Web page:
10:30pm, 12 & 13 September 2017
Duration 50 minutes
Performed by Sonya Holowell
Design by Elia Bosshard
Lighting by Roderick van Gelder
Cover photography by Vsevolod Vlaskine
Supported by the School of the Arts and Media, UNSW
Audiences are “spellbound,” and “completely immersed in peace and ethereal beauty”
Life is transition. We drift between paradoxical states of perception. Like hypnagogia, the state of loose consciousness between waking and sleep, we may find ourselves between two concrete modes in an abstract, transitory space.
The rarely-performed musical work Three Voices composed by Morton Feldman, is known to bring about an immersive or meditative experience for listeners, inducing quiet and introspective reflection through a shifting sonic landscape. One live singer and two speakers entwine in a 50 minute dialogue of synchronicity and discord, harmony and suspense, unison and isolation. This performance draws inspiration from the elusive lyrics “Who’d have thought that snow falls,” and performer Sonya’s personal discovery of her Australian Indigenous heritage. Within a theatrical frame, Three Voices explores the collision of contrasting worlds and calls into question notions of balance, understanding and reconciliation.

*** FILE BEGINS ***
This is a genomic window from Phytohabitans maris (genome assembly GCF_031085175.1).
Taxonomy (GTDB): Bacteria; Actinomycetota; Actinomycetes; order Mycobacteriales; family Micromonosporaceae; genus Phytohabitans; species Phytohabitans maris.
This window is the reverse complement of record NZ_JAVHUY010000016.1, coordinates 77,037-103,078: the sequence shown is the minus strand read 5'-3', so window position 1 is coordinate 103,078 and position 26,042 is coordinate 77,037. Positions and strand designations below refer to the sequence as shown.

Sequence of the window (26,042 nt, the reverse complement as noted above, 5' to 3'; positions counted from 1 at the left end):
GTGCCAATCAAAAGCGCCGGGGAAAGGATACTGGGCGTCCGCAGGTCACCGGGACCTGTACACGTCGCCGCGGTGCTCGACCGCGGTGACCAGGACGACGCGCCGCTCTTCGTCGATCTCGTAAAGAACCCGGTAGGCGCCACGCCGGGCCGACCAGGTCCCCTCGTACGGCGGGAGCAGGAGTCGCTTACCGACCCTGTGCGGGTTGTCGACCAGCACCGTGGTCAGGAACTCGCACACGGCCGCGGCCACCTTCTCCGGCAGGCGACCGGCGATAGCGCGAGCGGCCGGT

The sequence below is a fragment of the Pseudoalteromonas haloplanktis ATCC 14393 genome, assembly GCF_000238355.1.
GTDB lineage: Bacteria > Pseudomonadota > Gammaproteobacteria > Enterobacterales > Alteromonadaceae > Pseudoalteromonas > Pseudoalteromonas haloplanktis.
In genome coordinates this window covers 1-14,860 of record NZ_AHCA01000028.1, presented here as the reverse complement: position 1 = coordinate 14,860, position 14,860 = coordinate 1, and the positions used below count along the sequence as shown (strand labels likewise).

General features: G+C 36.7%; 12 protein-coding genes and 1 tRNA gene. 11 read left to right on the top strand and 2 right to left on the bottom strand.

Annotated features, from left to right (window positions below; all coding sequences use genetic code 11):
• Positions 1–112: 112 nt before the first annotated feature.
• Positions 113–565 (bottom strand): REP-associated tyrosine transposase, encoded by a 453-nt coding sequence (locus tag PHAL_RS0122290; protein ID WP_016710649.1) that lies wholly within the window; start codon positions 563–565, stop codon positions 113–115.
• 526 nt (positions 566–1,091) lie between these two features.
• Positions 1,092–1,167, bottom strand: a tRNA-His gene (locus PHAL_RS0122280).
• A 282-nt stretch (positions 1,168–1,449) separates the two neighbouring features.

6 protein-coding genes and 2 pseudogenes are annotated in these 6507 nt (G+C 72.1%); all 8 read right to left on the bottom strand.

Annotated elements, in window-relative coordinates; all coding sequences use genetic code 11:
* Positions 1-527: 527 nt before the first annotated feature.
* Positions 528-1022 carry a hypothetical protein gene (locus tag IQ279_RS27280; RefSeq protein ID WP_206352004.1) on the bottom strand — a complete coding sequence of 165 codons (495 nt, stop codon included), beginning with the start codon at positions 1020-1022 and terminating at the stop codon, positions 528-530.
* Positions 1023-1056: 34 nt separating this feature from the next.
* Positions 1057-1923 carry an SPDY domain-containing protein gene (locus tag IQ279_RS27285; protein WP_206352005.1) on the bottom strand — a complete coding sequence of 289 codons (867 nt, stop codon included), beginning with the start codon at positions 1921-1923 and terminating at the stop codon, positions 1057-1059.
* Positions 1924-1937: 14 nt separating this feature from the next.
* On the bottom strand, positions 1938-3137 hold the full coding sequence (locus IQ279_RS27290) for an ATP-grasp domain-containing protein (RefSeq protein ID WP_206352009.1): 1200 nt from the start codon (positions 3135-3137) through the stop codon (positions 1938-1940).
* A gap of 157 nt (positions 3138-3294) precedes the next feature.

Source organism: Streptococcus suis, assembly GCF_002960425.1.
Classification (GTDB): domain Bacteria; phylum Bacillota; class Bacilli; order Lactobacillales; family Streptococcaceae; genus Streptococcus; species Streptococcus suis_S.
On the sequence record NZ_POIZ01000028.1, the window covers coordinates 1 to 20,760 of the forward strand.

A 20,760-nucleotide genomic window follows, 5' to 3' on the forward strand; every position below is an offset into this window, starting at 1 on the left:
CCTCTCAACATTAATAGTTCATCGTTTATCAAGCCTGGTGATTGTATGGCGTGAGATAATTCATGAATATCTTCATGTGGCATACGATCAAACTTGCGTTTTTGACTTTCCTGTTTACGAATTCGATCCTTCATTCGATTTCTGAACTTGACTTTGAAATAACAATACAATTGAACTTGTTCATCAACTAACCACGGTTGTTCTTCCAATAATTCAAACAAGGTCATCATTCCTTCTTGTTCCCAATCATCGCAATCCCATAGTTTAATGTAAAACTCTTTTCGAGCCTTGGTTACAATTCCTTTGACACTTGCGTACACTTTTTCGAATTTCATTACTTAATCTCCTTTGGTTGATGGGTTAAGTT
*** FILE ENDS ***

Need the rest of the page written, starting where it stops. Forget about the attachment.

Set in the late evening when the alert mind begins to succumb to the drifting subconscious, this self-induced sensory experience will open the psyche to fluid visual imagery and lucid thought as a way of interpreting paradoxical, abstract material.
“A meditative experience,” and “a sonic bubble masterfully created” - Kathryn Robinson for ClassikON
“...one of Australia’s most gifted young contemporary vocalists.” Roland Peelman, Song Company
"I was blown away"
"The underlying essence of the work was laid bare in its most primitive form through her rendering of it.” - Claire Edwardes, Ensemble Offspring
"an extraordinary sounding voice." - Peter Knight, Australian Art Orchestra
“Cache in Point have drive, creativity, musicianship and leadership qualities that speak loudly of their potential to contribute profoundly to the performance of classical music in Australia.” - Susan Gai Dowling, Fine Music FM